The Consolidated Model of Fire and Smoke Transport, CFAST, is a computer program that fire investigators, safety officials, engineers, architects and builders can use to simulate the impact of past or potential fires and smoke in a specific building environment. CFAST is a two-zone fire model used to calculate the evolving distribution of smoke, fire gases and temperature throughout compartments of a building during a fire.
The latest version of the software is designed to work with Windows and has been tested with Windows 7 and Windows 10. The CFAST package includes NIST's Smokeview program, which visualizes with colored, three-dimensional animations the results of the CFAST simulation of a specific fire's temperatures, various gas concentrations and growth and movement of smoke layers across multi-room structures.
The latest version of the software is version 7.0.0. The software and documentation is available for download.
- Install CFAST 7.0.1 (29.2 MB) - This software requires the Microsoft .NET framework version 4 or later. This is typically included on Windows 7 and newer computers. More information on the Microsoft .NET framework is available here: http://www.microsoft.com/downloads.
- Documentation for CFAST - CFAST is documented in four volumes that cover the theory, use, verification/validation, and configuration management of the model.
- Documentation for Smokeview - CFAST Version 7 includes NIST's Smokeview program for visualization.
- Development Version – Source code and installation software for the latest development version of the model is available in the CFAST software repository.
- Version History - A version history of CFAST is available.
- Archive - Older versions of the model are also available.
We are interested in hearing your comments and suggestions. Many of the improvements to date in both CFAST and Smokeview are a result of feedback we have already received from users of the software.
- Please go to the Discussion Group, for general questions and/or to provide feedback related to your experience using CFAST, Smokeview, the documentation, the web sites, etc. Often this will resolve your issue without reporting a specific bug to the developers.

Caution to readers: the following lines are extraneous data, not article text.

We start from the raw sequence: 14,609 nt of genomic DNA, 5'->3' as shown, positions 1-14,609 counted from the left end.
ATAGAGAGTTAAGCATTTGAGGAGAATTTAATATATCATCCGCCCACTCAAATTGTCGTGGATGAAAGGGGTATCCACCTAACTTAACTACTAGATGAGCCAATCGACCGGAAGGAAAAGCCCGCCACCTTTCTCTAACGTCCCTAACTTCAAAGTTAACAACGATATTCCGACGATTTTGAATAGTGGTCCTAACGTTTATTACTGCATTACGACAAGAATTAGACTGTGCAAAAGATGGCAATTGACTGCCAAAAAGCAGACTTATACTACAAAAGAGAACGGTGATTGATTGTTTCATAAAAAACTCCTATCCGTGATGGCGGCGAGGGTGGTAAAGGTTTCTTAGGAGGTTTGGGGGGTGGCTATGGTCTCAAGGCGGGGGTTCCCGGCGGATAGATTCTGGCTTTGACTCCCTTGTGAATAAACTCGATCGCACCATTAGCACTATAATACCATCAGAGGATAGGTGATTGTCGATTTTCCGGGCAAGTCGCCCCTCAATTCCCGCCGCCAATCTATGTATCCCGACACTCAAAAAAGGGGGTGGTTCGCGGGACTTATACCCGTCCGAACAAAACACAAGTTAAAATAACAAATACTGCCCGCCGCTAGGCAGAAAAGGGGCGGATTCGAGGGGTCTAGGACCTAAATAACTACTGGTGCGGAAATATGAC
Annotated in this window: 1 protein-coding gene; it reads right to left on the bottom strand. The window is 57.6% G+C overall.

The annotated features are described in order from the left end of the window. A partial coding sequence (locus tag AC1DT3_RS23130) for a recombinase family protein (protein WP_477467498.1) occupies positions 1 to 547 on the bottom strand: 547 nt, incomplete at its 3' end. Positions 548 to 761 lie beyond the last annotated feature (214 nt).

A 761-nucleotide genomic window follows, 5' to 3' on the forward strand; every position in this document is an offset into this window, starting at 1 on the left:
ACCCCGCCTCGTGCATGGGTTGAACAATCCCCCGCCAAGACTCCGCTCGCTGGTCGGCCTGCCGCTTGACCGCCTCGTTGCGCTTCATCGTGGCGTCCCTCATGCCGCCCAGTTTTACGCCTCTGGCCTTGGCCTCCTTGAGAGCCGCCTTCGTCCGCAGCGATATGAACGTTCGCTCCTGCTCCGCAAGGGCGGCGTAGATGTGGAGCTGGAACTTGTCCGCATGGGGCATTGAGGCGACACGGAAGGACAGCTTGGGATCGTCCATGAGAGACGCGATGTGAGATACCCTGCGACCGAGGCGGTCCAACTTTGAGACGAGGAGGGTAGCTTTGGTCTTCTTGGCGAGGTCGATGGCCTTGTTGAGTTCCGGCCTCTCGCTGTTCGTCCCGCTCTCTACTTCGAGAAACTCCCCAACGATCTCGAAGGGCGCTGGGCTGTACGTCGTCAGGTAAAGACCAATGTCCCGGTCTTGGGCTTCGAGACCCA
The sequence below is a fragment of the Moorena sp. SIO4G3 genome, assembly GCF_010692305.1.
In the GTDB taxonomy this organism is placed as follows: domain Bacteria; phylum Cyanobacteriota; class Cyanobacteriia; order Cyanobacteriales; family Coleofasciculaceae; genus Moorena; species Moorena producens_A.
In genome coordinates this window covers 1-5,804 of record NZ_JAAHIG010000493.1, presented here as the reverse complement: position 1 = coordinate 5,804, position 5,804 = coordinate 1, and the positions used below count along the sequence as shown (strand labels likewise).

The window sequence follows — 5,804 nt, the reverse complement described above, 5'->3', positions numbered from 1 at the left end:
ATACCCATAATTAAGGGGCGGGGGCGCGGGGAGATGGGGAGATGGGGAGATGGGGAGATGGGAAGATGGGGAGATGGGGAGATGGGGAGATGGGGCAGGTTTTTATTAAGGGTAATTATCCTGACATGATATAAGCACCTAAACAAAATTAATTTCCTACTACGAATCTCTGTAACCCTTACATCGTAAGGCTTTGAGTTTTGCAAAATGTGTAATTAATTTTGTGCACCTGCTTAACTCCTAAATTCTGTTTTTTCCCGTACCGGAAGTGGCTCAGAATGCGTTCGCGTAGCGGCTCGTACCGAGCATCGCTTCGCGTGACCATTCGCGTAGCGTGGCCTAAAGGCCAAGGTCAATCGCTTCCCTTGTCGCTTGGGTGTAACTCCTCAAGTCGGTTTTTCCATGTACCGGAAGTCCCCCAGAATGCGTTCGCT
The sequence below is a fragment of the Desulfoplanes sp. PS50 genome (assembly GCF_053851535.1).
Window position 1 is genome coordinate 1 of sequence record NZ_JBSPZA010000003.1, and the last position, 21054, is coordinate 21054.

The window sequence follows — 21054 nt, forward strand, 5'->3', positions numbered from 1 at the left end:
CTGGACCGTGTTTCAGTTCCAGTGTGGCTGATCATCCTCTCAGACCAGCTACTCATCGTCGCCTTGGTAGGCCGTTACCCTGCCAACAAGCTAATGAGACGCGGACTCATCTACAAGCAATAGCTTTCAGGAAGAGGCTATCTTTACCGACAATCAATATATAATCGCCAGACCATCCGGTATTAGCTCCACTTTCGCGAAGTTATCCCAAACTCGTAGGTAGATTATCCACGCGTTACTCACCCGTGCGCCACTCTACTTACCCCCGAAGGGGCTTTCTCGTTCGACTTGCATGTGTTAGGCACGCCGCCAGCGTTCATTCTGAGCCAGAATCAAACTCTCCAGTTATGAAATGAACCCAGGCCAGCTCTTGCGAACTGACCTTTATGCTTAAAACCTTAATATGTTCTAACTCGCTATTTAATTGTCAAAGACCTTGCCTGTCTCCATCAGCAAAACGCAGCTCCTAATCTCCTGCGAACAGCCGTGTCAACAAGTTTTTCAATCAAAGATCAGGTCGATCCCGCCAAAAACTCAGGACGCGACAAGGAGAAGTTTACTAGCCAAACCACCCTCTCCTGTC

- FAQs - Frequently asked questions for CFAST.
- Examples - Numerous examples of commonly encountered scenarios are available in the validation and verification tests in the CFAST software repository.
- Use the Issue Tracker to report specific bugs or problems that you encounter with either CFAST or Smokeview.
- See the Support page for more options.
What's New in CFAST
The most recent version of CFAST is version 7.0.0. A complete list of changes in version 7 is available here. New to this version:
- Updated and rewritten CFAST code that focuses on established calculations from industry accepted handbooks.
- Updated GUI that includes an improved workflow to develop a fire scenario for simulation.
- A new input file format that includes thermal properties and fire definition in the CFAST input file.
- An updated combustion chemistry routine to a simple combustion of a hydrocarbon fuel that can include carbon, hydrogen, oxygen, chlorine, and nitrogen. The fuel is now a direct user input rather than implied by the ratios in earlier inputs. CO, soot, and trace species yields are now input relative to fuel burned.
- Plume entrainment is based on the Heskestad plume correlations. Off-center plume temperature and velocity are calculated.
- Updated Smokeview that includes new vent flow visualization, slice files that can show 3-D temperature and velocity, and isosurfaces of constant temperature.
- New and simpler documentation including completely revised verification test cases and numerous additional validation cases.
CFAST is developed by the National Institute of Standards and Technology (NIST) of the United States Department of Commerce. CFAST is free software developed through the National Institute of Standards and Technology (NIST) by employees of the Federal Government in the course of their official duties. Pursuant to Title 17, Section 105 of the United States Code, this work is not subject to copyright protection and is in the Public Domain.
NIST assumes no responsibility whatsoever for use by other parties of its source code, documentation or compiled executables, and makes no guarantees, expressed or implied, about its quality, reliability, or any other characteristic. See the Disclaimer page for additional information.